Google Drops StarOffice from Pack; Firefox Next?

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Google Pack, a downloadable package of free Internet and productivity software for Windows users, has mysteriously dropped Sun’s StarOffice suite from its lineup, reports PC Pro. The pack, which includes a number of Google and third-party software programs, including Google Desktop, Firefox, Skype, and Norton Security Scan, previously included the Microsoft Office alternative StarOffice.

StarOffice, which is based on the open source OpenOffice.org program, also competes with Google’s own suite of online office applications, Google Docs. Is Google trying to push users toward its own suite of online office tools? Perhaps, though for now the Pack doesn’t appear to include any sort of desktop launcher for Google’s Docs applications (which do support offline access via the Gears plugin).

PC Pro thinks that Google may also be reacting to recent comments by Microsoft CEO Steve Ballmer that pooh-poohed the threat from Google’s web apps recently, saying, “We have better competition today than Google Docs and Spreadsheets. We get more competition from OpenOffice and StarOffice, frankly.”

Though his company is finally planning to bring Office to the web — a clear sign that Microsoft is feeling some pressure from its Internet rival, Ballmer may be at least partially correct. We reported a few weeks ago that the numbers currently paint OpenOffice.org as a bigger competitor to Microsoft’s office application dominance than Google. However, the agility that Google has shown in upgrading and improving their office suite is something that may give Microsoft some pause, at least internally.

If pushing people toward their own suite of tools is what Google is playing it, we expect that there is a possibility that we’ll see Firefox dropped from the Google Pack eventually as well and replaced with Chrome (at least once that browser is out of beta). Google Chrome (recent coverage), remember, is built specifically for running web applications, so it would make sense for Google to push people toward running their web app suite in their own browser.

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  • http://www.magain.com/ mattymcg

    Good call Josh, I think this is inevitable.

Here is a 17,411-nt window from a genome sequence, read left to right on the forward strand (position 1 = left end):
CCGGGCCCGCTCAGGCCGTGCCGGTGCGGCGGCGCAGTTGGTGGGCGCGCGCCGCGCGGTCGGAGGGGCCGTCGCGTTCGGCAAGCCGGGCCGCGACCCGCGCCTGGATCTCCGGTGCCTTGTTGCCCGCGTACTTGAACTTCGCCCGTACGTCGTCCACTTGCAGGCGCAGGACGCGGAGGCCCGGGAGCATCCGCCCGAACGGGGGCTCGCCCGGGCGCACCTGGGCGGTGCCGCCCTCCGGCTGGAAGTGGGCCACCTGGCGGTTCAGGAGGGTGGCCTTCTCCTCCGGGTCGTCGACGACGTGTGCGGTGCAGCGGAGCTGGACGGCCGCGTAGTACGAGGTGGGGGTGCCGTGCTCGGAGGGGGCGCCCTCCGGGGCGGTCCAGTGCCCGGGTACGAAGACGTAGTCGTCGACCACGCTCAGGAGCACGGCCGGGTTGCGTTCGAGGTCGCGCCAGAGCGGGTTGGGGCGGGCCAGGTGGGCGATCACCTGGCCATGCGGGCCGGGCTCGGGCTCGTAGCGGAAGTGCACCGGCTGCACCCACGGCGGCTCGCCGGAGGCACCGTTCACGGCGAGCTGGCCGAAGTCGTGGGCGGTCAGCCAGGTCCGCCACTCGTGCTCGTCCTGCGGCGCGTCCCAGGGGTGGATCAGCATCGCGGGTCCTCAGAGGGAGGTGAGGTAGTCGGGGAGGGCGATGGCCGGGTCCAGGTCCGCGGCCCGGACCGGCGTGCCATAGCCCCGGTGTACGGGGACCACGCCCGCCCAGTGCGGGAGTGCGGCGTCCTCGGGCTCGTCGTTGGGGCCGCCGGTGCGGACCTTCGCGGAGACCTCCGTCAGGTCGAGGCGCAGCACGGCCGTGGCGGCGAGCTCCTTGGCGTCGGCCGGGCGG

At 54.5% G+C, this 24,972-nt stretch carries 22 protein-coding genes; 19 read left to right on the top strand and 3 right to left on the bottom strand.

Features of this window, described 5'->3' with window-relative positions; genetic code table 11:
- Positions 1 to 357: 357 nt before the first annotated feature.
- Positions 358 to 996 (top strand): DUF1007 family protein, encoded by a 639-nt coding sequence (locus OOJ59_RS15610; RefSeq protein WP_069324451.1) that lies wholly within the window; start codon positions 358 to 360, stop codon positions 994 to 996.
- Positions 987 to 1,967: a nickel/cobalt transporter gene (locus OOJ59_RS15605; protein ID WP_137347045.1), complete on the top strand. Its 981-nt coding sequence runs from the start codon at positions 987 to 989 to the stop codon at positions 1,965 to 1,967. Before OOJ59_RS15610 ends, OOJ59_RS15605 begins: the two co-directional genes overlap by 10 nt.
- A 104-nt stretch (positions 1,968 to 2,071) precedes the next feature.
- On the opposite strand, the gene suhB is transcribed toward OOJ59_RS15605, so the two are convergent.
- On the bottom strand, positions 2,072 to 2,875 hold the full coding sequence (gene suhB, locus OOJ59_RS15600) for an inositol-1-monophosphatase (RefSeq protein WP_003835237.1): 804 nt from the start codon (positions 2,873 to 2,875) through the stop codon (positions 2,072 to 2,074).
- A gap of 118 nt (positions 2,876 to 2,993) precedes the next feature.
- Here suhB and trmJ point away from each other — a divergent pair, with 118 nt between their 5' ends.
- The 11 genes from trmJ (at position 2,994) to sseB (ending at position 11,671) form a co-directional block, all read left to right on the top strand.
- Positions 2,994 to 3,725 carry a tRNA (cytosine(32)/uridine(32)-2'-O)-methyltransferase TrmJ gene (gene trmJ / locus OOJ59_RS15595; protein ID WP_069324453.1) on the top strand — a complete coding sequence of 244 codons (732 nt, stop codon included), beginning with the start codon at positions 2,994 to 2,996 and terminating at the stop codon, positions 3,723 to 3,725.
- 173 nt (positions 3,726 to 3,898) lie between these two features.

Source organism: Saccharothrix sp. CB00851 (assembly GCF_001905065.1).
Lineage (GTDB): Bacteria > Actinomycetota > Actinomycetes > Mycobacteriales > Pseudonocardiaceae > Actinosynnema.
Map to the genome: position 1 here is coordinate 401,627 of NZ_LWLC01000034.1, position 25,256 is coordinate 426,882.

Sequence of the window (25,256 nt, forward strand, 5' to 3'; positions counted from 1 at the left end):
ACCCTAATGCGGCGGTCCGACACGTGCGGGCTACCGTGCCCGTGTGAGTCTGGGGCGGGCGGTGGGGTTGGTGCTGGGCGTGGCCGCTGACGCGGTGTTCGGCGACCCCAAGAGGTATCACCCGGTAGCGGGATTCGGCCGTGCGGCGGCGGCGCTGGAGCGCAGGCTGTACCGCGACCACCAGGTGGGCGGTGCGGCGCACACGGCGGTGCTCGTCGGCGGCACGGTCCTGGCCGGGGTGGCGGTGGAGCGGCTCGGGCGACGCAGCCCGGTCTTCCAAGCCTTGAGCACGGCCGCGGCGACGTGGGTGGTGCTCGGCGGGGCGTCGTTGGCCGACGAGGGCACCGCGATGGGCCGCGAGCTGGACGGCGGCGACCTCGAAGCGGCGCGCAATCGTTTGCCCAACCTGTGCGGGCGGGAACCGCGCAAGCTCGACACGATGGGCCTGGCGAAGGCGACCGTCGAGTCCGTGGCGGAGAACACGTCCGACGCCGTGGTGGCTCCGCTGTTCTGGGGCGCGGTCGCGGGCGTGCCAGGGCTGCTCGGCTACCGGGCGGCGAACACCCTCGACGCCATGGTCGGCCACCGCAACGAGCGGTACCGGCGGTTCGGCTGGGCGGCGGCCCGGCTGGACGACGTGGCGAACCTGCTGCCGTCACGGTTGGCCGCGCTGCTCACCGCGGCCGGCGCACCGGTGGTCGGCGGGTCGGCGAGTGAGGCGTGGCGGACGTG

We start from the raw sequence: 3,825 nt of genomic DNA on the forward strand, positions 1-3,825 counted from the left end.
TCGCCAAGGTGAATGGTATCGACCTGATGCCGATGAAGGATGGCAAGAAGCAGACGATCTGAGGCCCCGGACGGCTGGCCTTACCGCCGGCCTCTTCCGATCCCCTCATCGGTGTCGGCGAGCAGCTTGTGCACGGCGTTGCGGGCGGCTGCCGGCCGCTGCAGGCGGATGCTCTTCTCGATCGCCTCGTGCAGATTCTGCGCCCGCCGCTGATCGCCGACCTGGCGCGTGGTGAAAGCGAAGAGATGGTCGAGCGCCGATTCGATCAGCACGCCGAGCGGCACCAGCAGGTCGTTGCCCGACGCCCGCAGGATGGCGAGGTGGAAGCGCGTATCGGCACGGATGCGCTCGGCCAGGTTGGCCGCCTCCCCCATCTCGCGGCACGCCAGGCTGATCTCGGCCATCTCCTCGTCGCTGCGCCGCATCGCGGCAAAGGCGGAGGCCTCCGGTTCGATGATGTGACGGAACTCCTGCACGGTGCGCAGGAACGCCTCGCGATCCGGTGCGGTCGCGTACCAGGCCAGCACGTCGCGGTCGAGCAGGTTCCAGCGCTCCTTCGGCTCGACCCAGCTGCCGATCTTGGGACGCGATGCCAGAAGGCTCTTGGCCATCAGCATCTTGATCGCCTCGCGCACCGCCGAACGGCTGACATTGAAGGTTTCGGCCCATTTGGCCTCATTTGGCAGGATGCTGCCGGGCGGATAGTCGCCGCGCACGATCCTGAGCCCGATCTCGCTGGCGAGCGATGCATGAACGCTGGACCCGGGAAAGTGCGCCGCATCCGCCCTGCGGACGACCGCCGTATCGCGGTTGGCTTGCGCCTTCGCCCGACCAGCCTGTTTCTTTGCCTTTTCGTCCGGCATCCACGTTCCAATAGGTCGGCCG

• calande

    They already dumped Trillian a while ago because it became a competitor to GTalk…

  • trajj

    Could it also have something to do with the Sun/Microsoft deal that was announced a day or two ago?

  • Anonymous

    I love Chrome,, if it had the flexibility and add on extensions of Firefox, it’s a no Brainer.

  • Jone Jones

    Aint no tellin when it comes to Google.

    jess
    http://www.anolite.echoz.com

  • Mitsu

    I just read somehwere (think it was digg) that MS is now intergrating their msn toolbar and search facilities into Sun Java download. My guess would be that Sun had this up their sleaves just in case google decided to drop star office from the google pack.

    Article is.. http://www.nytimes.com/aponline/business/AP-TEC-Microsoft-Sun.html?_r=2&oref=slogin&oref=slogin

  • Eezyy.Net

    I like google’s products. I like firefox too. At the moment, I don’t think these two are replacable with each other. Frankly, Chrome is more compatible with some sites that are exclusively designed for IE.

    eezyynet
    http://www.eezyy.net

  • Devnet.com.au

    Devnet provides Google Apps Premier Edition within the asia-pacific region, this includes Australia & New Zealand. We are amazed how many people prefer Google Apps over Microsoft Office. The benefits of moving away from Microsoft Exchange are saving thousands for companies.

    Google Apps Partners

  • Anonymous

    Isn’t Openoffice.org based on Star Office, not the other way around?